Column: It’s time to focus on maternal health


Commentary by Dr. Kimberly Roop

Childbirth in the U.S. can be dangerous, compared with other developed nations. Roughly every 12 hours, a woman dies of a pregnancy-related cause, and 60 percent of these causes are preventable. In addition, many babies continue to be born too early, too small or too sick to go home with their families.

These alarming statistics are why Anthem and its affiliated health plans, whose members account for 11 percent of our nation’s births, and the Anthem Foundation, are working to improve maternal and infant health, especially in communities of color where health disparities have a dramatic impact on outcomes. We are working across the country, hand-in-hand with community partners, to drive change.

Most recently, the Anthem Foundation committed nearly $15 million nationwide to support maternal health initiatives that could impact up to 100,000 women. Each initiative will focus on one or more of the following goals: reducing preterm birth rate, reducing maternal morbidity and mortality, and reducing primary cesarean rate. These grants are part of up to $30 million the foundation plans to invest over the next three years to improve maternal health outcomes – generating measurable impact, particularly for socially vulnerable populations.

We know babies of Black moms and Black moms themselves are more likely to die in pregnancy. To ensure our funding reaches the communities in which it is needed most, we are placing an emphasis on programs specifically working to create equity in maternal health care. We are focusing on programs that address racial disparities and biases, address health-related social needs, remove barriers to care and drive specific measurable maternal and child health outcomes.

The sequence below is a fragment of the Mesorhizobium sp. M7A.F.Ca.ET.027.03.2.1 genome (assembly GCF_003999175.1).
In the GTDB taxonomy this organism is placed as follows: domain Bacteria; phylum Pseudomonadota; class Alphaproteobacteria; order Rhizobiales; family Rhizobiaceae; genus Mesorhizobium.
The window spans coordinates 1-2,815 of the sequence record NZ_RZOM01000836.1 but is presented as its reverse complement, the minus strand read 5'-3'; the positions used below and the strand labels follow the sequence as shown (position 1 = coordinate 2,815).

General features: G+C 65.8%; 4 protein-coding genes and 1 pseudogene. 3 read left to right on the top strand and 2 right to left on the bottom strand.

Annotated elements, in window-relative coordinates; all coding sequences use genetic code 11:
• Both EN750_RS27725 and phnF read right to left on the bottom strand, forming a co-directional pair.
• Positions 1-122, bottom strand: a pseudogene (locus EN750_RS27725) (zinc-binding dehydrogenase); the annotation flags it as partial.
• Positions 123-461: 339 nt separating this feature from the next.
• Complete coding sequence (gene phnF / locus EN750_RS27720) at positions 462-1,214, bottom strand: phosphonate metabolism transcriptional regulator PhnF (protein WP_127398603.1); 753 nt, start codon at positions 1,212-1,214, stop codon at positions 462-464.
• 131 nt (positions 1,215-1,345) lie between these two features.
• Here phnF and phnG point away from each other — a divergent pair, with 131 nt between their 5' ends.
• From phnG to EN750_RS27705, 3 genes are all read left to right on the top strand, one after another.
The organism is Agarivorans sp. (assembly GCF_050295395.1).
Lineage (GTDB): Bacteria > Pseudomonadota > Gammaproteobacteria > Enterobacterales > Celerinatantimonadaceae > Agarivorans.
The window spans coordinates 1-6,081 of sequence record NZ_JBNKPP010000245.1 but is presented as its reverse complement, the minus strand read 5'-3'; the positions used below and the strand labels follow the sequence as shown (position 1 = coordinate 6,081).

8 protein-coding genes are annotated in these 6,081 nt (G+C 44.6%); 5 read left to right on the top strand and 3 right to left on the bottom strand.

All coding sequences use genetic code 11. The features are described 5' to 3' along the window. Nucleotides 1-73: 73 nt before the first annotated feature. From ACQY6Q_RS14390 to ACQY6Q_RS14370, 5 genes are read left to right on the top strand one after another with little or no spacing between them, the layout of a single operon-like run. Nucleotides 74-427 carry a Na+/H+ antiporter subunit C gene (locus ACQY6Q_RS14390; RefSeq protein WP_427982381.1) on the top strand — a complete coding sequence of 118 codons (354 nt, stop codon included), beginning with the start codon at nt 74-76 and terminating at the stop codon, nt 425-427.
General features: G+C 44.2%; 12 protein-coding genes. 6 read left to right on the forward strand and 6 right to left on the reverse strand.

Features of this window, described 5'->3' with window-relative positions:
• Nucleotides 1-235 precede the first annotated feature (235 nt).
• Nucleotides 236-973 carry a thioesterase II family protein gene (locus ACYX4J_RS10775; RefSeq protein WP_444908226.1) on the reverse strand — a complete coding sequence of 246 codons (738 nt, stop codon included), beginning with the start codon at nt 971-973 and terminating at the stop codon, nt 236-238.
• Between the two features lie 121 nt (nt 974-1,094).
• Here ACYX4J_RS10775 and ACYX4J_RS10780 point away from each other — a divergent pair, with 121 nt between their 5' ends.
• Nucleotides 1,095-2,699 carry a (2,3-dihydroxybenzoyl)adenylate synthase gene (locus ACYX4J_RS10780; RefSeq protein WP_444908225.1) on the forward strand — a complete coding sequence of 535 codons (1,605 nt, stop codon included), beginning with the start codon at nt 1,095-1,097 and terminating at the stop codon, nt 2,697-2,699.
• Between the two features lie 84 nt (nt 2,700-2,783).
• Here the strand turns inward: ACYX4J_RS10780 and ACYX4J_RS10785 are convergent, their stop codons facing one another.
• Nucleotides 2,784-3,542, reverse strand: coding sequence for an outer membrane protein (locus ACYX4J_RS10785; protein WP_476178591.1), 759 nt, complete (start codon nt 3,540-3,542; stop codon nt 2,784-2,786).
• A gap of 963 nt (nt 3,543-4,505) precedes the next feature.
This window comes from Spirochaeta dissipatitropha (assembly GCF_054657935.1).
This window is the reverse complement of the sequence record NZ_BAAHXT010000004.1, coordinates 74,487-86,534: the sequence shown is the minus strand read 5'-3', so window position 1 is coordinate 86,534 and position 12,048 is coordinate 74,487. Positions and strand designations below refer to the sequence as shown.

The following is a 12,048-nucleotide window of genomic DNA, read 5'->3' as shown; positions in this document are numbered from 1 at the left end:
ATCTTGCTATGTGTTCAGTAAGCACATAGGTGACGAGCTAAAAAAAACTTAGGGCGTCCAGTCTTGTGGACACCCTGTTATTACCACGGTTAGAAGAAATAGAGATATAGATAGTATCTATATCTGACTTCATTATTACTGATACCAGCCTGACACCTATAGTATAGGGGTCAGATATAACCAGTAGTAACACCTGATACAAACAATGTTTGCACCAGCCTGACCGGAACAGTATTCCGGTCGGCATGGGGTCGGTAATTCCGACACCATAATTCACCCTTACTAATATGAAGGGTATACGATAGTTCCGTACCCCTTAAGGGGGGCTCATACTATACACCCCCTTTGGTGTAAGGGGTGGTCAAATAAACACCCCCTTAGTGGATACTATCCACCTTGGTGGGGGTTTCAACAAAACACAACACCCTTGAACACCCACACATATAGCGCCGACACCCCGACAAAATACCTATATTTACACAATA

Every year in the U.S., 24,000 babies are stillborn – 1 out of every 167 pregnancies. For infants of Black moms, that number is even higher at 1 in 94. Improved prenatal education is a preventive action that can help reduce infant mortality. According to the CDC Wonder database, Indiana loses approximately 502 babies to stillbirth each year.

That’s why Anthem Blue Cross and Blue Shield in Indiana joined forces with Count the Kicks to empower and educate expectant women about preventing stillbirth by monitoring fetal movement in the third trimester. Research proves the importance of tracking fetal movement, and Count the Kicks encourages moms to get to know the normal movement pattern for their baby by having daily kick counting sessions using the free Count the Kicks app. Kick counting data within the app can be emailed or texted directly to providers — a helpful way to determine the next best steps for mom and baby.

I encourage all expectant moms to download the free Count the Kicks app, which is available in the iOS and Google Play app stores. It provides a simple, non-invasive way to monitor a baby’s well-being every day.

Through approaches like these – which combine data, community engagement, and education – we are working to break down barriers and increase access to high-quality maternal healthcare for women and their babies.

Dr. Kimberly Roop, a Carmel resident, is the Medicaid Plan President for Anthem Blue Cross and Blue Shield in Indiana. She is specialty-trained in obstetrics and gynecology, is board-certified in obstetrics and gynecology, and is a fellow of the American College of Obstetricians and Gynecologists.